Windows 2000 SIDHistory Escalation Attack

From: James Barrett (jimb@LUCENT.COM)
Date: 02/20/02

Date:         Wed, 20 Feb 2002 13:23:42 -0500
From: James Barrett <jimb@LUCENT.COM>


I know that this topic was brought up a few weeks ago, but we have been
doing some research internally on this issue and have reached some
disturbing conclusions.

First of all, when Microsoft introduced the Windows 2000 domains within
a forest structure, the domains were introduced as security and
replication boundaries. If you had a situation where you needed to keep
two divisions of your company completely separate from each other, you
could create two domains. Each division could have complete control
over their domain and not be able to affect the other. Since they are
all part of the same forest, they are able to share a common global
catalog, and more importantly a common Exchange 2000 address book. This
understanding has been the basis for Windows 2000 designs for the past
two years.

Now, Aelita Software has identified a bug that affects this model.
Specifically, if you are an administrator for Domain A, and you have a
means of modifying the SIDHistory attribute, you could insert the SID
from Domain B's Domain Administrator account into yours. This would
then give you Administrative level access to Domain B and violate the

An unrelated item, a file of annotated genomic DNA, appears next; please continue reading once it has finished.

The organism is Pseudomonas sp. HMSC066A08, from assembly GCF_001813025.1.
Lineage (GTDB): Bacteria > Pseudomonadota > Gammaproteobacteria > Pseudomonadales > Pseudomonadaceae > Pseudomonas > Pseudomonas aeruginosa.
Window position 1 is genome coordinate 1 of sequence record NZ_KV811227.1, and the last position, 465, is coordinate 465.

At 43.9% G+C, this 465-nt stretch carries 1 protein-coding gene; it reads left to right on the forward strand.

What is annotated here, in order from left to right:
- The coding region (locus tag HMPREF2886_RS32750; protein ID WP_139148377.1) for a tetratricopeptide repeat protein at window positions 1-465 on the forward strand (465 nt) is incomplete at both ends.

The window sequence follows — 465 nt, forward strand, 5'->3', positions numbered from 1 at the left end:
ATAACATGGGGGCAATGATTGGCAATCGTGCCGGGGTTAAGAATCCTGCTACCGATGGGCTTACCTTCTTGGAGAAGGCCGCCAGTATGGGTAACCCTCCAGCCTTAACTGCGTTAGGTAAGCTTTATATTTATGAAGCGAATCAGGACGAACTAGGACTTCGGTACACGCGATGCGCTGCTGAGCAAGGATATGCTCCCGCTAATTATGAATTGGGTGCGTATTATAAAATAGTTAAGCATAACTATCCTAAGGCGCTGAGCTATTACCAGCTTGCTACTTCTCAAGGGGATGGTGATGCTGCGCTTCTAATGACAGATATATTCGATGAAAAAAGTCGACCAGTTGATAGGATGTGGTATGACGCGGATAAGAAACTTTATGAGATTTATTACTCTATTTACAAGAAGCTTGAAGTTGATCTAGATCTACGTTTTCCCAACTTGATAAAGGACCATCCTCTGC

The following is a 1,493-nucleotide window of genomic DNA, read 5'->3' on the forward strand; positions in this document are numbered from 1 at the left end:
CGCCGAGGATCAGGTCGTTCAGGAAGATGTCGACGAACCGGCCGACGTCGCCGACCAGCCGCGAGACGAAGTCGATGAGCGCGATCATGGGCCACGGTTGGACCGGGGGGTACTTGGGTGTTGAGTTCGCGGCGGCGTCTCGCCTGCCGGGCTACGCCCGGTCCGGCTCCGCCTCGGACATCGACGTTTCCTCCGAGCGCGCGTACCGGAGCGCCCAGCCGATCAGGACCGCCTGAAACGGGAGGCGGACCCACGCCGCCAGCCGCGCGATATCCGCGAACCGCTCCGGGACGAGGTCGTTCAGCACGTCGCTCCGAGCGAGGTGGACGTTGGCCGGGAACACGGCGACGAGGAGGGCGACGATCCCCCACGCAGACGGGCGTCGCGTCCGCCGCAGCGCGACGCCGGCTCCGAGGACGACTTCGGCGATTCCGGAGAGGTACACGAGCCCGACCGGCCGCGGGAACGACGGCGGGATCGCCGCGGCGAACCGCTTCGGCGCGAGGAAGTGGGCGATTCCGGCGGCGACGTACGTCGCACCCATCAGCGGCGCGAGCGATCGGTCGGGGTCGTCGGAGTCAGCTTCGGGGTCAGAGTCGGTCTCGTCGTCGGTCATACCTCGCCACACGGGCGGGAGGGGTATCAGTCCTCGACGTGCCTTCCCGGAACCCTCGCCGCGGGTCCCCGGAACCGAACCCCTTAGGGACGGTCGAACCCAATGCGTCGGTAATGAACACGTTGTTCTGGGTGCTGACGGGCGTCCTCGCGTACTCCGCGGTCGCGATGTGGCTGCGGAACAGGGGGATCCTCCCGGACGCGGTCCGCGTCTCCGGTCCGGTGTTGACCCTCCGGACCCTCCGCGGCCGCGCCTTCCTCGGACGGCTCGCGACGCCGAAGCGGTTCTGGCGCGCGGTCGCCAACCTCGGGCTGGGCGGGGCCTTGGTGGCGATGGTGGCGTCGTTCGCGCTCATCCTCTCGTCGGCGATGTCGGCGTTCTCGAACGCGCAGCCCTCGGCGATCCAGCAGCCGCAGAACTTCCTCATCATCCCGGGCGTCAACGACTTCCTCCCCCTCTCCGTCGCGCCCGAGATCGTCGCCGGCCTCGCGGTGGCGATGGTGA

security barrier. The original whitepaper from Aelita can be found at
<> .

Microsoft issued a response and an analysis of the problem in MS02-001.
Basically, they acknowledged it was a problem but decided it was not too
severe. They did release a patch to prevent the SIDHistory value from
being read, but it cannot be used between domains within the same forest
as it would break replication. Their analysis was that it would be very
difficult to manipulate the SIDHistory value. Their recommendation was
that if this issue was a problem, separate forests should be considered.

This is not a very good answer for a couple of reasons. First of all,
most of the third part tool vendors have methods of manipulating the
SIDHistory value as part of their migration suites. This proves that it
can be done, so it is only a matter of time before a program is
developed to do this. Secondly, Windows 2000 security permits
authenticated users of one domain to do an LDAP query to another domain
to obtain the SID of any object. This makes it trivial to both locate
an administrative SID and add it to a local user account. Microsoft's
suggestion of multiple forests makes things such as global email
directories and global catalogs difficult to implement. NetWare does
not have this kind of privilege escalation problem and neither should

I recommend that the community push Microsoft to develop a means of
disabling the SIDHistory between domains in a forest such that it does
not affect replication and other things. Windows 2000 forests should be
able to have domains that can be secured from each other. If Microsoft
chooses not to do this, this represents a significant issue in designing
a flexible Windows 2000 infrastructure.


Jim Barrett

Jim Barrett, CISA, CCNP, MCSE, MCT
Senior Consultant
Microsoft Consulting Practice
Lucent Technologies ESS
781-848-5500 ext. 445

Delivery co-sponsored by VeriSign - The Internet Trust Company
Do you have 128-bit SSL encryption server security?
Get VeriSign's FREE Guide, "Securing Your Web Site for Business," and learn
everything you need to know about using 128-bit SSL to encrypt your
e-commerce transactions, secure your intranets and authenticate your Web
site. 128-bit SSL is serious security for your online business. Get it now!